The debut Black Library story from Mike Brooks, The Path Unclear is an Inquisitorial tale of action and intrigue that bodes well for future stories. Told from the perspective of Alyss Nero, newly recruited acolyte of Ordo Xenos inquisitor Zaretta Ngiri, it sees the inquisitor and her retinue investigating a mysterious artefact recently uncovered from an archaeological dig amongst xenos ruins. While Ngiri is determined to ascertain the artefact’s true provenance, Nero is keen to prove her value to her new mistress and companions, but things are never simple when xenos are involved.
Every once in a while a whole bunch of information about upcoming Black Library books shows up online, sometimes just titles, other times along with synopses and covers. Quite a lot has showed up recently, so I thought it might be good to pull together everything I can find about these books. Of what I’ve included below, some have been kicking around online for a while so you might be familiar with those, but others have only just showed up.
Welcome to this instalment of Rapid Fire, my ongoing series of quick interviews with Black Library authors talking about their new releases. These are short and sweet interviews, with the idea being that each author will answer (more or less) the same questions – by the end of each interview I hope you will have a good idea of what the new book (or audio drama) is about, what inspired it and why you might want to read it.
In this instalment I asked David Annandale about his new Horus Heresy novel Ruinstorm – book 46 in the series! It’s available to order now, so let’s get straight on with the interview.
In their first full non-Heresy outing, the Talons of the Emperor – i.e. the Adeptus Custodes and the Sisters of Silence – take centre stage in Chris Wraight’s novel Watchers of the Throne: The Emperor’s Legion. With word from Cadia looking bleak, and crises springing up throughout the Imperium, calls grow for the Custodes to end their self-enforced seclusion and fight once more at the forefront of the Imperium’s armies. Set predominantly on Terra it deals with the events leading up to the Gathering Storm, both military and political, from the perspective of the Custodes, the Sisters of Silence, and the High Lords.
2003’s classic Black Library novel Daemon World, by Ben Counter, is something of an iconic 40k novel despite being about as un-40k as you can imagine…but in a good way. On the titular daemon planet Torvendis, deep within the Maelstrom, Lady Charybdia rules in the name of Slaanesh, her great city built upon deep-running strata of battle and death. When the mountain tribes begin to stir, and Word Bearers arrive hunting one of their own, the balance of power on Torvendis begins to change.
Five years after its publication in Treacheries of the Space Marines, Anthony Reynolds’ short story Vox Dominus is now also available as a standalone e-short. Carrying on the story of Marduk from Reynolds’ Word Bearers trilogy (and very spoilerific if you haven’t read at least Dark Apostle) it sees the Word Bearers clashing with their cousins in the Death Guard over the unexpected arrival of the corpse of XVIIth Legion battleship. While a combined force of Word Bearers and Death Guard investigate the stricken Vox Dominus, Marduk sees the opportunity to further his own plans, complete with a little treachery.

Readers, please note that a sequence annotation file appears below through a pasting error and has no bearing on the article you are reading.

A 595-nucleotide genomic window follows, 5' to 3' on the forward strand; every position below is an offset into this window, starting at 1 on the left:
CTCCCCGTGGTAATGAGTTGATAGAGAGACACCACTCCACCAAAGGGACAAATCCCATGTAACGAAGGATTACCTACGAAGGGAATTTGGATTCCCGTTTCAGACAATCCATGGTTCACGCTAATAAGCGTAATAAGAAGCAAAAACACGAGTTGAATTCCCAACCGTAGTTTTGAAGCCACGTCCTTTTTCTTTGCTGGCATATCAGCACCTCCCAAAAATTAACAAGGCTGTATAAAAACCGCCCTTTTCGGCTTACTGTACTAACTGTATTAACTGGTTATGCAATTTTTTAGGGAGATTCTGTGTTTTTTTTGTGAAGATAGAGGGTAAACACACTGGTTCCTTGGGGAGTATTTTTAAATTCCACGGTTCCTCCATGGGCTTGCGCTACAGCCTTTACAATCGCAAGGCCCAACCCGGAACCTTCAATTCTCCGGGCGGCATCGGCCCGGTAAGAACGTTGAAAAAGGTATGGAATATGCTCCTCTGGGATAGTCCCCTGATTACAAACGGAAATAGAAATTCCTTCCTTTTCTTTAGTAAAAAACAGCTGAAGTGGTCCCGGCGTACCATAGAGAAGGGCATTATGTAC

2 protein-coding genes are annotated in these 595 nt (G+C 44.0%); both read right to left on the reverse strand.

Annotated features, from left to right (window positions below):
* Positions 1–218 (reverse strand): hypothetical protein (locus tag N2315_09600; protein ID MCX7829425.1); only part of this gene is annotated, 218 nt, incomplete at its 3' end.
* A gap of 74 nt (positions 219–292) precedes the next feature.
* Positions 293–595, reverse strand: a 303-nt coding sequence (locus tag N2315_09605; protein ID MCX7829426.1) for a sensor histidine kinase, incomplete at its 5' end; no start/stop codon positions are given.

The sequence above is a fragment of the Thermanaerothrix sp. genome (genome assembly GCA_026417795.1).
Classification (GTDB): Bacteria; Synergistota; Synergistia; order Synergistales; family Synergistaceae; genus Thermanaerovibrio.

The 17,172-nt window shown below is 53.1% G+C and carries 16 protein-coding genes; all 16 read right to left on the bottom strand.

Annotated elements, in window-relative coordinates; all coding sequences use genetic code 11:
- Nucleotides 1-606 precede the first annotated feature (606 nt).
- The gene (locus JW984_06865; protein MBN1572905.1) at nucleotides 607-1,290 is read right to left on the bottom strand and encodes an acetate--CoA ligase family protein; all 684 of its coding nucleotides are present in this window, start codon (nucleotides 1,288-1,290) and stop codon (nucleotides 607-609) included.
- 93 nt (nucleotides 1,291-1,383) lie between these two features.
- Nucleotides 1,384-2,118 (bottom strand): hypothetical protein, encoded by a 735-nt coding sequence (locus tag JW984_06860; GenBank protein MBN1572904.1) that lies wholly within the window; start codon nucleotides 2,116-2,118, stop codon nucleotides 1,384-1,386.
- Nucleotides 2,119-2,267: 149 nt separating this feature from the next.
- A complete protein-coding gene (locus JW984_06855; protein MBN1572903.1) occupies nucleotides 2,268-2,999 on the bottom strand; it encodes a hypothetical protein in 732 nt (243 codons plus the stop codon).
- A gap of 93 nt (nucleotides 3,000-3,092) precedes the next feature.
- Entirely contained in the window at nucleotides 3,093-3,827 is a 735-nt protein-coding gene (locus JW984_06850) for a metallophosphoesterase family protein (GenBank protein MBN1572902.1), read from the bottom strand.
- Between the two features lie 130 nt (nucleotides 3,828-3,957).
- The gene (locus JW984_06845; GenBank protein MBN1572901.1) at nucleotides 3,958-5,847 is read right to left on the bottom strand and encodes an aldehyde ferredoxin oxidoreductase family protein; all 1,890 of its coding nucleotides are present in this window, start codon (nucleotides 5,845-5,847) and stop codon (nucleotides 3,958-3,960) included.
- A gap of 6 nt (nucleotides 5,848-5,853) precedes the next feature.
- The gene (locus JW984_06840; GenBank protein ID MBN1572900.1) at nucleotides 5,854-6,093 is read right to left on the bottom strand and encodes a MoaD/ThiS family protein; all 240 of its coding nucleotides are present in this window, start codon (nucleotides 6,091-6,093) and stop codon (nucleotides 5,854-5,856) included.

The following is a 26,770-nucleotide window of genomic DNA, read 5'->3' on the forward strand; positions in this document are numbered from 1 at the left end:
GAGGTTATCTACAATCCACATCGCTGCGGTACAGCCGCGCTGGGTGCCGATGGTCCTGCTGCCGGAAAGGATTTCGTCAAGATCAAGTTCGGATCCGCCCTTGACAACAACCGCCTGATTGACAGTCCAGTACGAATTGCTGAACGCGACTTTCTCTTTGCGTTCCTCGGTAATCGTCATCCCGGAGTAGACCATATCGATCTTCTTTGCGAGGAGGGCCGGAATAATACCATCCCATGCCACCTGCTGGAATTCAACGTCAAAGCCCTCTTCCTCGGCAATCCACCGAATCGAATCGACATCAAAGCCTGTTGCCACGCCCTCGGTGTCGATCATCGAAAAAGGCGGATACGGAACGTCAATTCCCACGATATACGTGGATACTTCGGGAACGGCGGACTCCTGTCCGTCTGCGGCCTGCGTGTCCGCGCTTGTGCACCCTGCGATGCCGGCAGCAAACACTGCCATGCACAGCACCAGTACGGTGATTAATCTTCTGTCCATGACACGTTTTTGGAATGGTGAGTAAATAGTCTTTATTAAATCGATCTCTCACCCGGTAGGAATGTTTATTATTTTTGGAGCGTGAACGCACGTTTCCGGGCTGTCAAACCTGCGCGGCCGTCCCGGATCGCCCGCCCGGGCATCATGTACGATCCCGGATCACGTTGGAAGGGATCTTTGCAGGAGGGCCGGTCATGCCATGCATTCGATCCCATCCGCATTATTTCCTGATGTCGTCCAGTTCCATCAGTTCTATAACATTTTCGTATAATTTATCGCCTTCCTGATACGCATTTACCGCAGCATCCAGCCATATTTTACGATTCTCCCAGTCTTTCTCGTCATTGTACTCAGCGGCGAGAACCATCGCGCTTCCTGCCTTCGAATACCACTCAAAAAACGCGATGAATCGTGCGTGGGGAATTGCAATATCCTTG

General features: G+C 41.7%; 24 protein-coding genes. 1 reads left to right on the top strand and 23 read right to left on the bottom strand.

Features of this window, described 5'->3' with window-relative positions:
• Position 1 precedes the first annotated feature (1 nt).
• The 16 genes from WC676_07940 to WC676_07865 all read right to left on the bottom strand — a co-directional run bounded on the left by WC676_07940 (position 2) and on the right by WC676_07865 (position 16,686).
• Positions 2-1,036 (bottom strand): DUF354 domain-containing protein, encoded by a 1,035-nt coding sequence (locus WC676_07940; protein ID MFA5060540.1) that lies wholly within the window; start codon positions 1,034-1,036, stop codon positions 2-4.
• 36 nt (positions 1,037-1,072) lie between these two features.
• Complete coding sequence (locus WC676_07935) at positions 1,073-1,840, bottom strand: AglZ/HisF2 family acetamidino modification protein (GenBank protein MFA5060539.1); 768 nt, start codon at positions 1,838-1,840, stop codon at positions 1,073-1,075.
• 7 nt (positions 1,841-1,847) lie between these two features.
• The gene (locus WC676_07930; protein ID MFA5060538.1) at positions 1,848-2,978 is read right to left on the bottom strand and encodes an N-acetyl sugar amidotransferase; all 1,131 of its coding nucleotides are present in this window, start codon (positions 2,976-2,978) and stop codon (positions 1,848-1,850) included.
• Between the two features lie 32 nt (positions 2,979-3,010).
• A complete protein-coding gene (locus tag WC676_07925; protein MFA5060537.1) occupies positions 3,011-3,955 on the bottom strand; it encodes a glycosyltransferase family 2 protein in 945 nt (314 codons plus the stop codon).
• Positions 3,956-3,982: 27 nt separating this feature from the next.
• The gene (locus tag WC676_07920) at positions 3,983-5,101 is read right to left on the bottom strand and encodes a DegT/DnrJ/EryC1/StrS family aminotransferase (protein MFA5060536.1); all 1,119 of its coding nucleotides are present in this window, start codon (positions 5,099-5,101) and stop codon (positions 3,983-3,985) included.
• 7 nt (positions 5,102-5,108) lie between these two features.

The long-awaited sequel to The Talon of Horus, Aaron Dembski-Bowden’s Black Legion continues where its predecessor left off in terms of tone, style and characters. Once again narrated by Iskandar Khayon, it picks up some time after The Talon of Horus and sees the burgeoning Black Legion asserting their strength within the Eye of Terror. While rival warlord Thagus Davarek opposes them at every step, despite Khayon’s assassination attempts, Abaddon’s gaze turns to a power that will set him on his fateful path. A path that leads, inevitably, out of the Eye and to a confrontation with an old enemy.
The third of Justin D. Hill’s Creed short stories, and the longest of the three, The Battle of Tyrok Fields tells the story of a particularly dark moment in Cadia’s history, at the beginning of Abaddon’s thirteenth Black Crusade. Gathering en masse at Tyrok Fields, the armies of Cadia are caught unprepared when the newly-arrived Volscani regiments treacherously open fire. Having survived the initial exchange, Creed reacts quickly to pull together a coordinated response and lead the Cadians in a desperate defence of their own world.
Welcome to this instalment of Rapid Fire, my ongoing series of quick interviews with Black Library authors talking about their releases. These are short and sweet interviews, with the idea being that each author will answer (more or less) the same questions – by the end of each interview I hope you will have a good idea of what the new book (or audio drama) is about, what inspired it and why you might want to read it.
In this instalment I asked Justin D. Hill about his new novel Cadia Stands, which is available to order now. Without further ado, over to Justin.
One of three Ursarkar E. Creed short stories by Justin D. Hill, and the second to be released as a standalone e-short, Lost Hope sees Creed looking for a new way to win the war he’s embroiled in, desperate to return to Cadia. When he and Sergeant Kell head to the ice world of Lost Hope in order to conscript its population of penal workers, what appeared to be a straightforward mission quickly becomes far more dangerous as they stumble upon evidence that the enemy is already ahead of them.